29 May 2012
Smothering or loving? How to tell the difference
by Fran Creffield
There is a fine line between the two so here we look at how to tell the difference between loving, which will help your relationship grow, and smothering which is likely to do the opposite.
If you take the ‘s’ off smothering it becomes ‘mothering’ and there are many similarities between the two – domineering or controlling behaviour; wanting to know where you are and what you have been doing; too much attention to your business when you wish they would mind their own. Many children have left home as soon as possible to escape their loving mothers and many relationships have ended because of smothering partners. Here we look at the differences between loving and smothering.
Focus of attention
When you love someone, or are falling in love with them, they are the object of your attention and you may find yourself doing things simply to make them happy. There is an open, expansive feeling to being in love which can make you feel that anything is possible and as though you would do anything to make this person happy. They are on your mind a lot but in a way that is all about wanting to know them more, make them happy and give them the very best of your love.
When you are smothering someone the object of your attention is usually you – your needs, expectations and how you want things to be. The other person is important but only in so much as they should fulfil the role you want them to play. What they want and need often gets overlooked because they are being so tightly steered by you.
This type of controlling behaviour usually arises from fear. The fear may be that if you don’t force the relationship forward it won’t progress but by never letting go long enough to find out you are keeping the fear alive. Maybe the subconscious fear is that you will be left or hurt so you keep control to stop your partner from leaving. Unfortunately holding on too tightly could be the very thing that makes them go. People need to feel they have equal rights in a relationship and that their needs and feelings are taken into account, if they aren’t they probably will leave despite your plans.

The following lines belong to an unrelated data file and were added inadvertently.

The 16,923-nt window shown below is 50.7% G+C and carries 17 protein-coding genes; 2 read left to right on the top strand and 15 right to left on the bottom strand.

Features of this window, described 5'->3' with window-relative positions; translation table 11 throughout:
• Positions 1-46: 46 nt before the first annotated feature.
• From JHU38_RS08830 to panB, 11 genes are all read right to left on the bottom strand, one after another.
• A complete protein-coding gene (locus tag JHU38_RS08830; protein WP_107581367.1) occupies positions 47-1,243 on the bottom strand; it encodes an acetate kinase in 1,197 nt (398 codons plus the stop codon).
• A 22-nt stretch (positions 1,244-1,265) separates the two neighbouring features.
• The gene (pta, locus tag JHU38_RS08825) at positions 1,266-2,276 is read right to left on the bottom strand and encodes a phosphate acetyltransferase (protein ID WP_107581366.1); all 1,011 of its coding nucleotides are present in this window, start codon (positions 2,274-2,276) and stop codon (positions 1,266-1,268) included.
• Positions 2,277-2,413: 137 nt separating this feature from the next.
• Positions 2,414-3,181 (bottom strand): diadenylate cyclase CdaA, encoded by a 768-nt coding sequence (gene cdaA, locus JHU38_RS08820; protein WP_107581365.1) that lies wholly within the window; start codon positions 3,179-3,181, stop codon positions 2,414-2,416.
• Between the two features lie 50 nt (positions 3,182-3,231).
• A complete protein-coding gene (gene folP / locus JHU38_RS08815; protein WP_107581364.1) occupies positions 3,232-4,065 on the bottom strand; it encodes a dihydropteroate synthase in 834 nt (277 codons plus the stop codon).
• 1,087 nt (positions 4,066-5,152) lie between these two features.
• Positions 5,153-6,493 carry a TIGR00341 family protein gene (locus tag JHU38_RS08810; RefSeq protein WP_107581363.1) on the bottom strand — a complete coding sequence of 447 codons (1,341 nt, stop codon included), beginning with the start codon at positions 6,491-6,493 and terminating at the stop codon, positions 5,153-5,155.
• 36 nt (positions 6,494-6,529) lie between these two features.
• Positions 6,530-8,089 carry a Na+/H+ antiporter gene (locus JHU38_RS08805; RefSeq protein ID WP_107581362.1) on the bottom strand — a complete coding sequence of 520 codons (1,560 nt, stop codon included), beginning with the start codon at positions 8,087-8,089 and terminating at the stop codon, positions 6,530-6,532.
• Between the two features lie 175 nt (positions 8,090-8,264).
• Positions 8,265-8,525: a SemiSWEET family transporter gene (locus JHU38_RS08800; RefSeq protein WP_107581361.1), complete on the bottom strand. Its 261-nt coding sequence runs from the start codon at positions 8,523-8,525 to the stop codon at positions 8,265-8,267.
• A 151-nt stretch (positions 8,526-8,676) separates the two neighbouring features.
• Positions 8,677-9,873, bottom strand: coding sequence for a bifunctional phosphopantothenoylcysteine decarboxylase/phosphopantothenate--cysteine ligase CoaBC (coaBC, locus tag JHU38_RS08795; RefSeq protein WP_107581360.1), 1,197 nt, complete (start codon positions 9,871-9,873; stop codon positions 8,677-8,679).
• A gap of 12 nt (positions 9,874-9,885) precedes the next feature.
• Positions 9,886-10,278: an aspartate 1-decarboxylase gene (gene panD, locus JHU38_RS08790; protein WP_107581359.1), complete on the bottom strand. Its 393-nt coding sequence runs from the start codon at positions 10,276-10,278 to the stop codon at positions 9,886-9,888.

There is a lovely phase at the beginning of a relationship where you want to be in touch with each other every moment of every day because you simply can’t get enough of each other. This is perfectly natural and usually settles down to a level of contact that both people are comfortable with.
Loving contact is when you ring, call or text because you are thinking about that person and want to let them know that or you have news and they are the person you want to share it with. Loving contact is all about including that person in your life because you want to share it with them.
Contact becomes smothering when you are calling, texting or emailing because you want to know what they are doing, who they are with and what their plans are – it is about you wanting to be in their life, keeping tabs and checking up on them. This is kind of contact is not only obsessive and controlling but can also become compulsive so you struggle to stop yourself from doing it.
Give your partner space and room to breathe. Allow there to be times when you are not in touch so that you can have a chance to miss each other and reflect on the relationship. Learning to cope with space between you is essential for a healthy relationship to develop.
Needs and wants
When you are in a relationship with someone you both give and receive – love, attention, support etc. Ideally, over time, all couples fall into a pattern where they can read each others needs and are quick to respond appropriately. There is give and take and a balance develops. If problems arise they are addressed and balance is restored – each partner is getting their needs met and are able to express their wants as they arise.
When someone is smothering their needs never seem to be fulfilled – they always want much more than their partner can give. Wants are expressed as demands and there tends to be confusion on both sides. Sometimes people give a lot but they aren’t giving freely. They give because they want to get the same amount of love and attention back and when they don’t they become frustrated and angry.
If you feel you are smothering, rather than loving, your partner it doesn’t mean you are a selfish or a bad person. Try to step back and remember love cannot be forced or controlled, it must be given freely.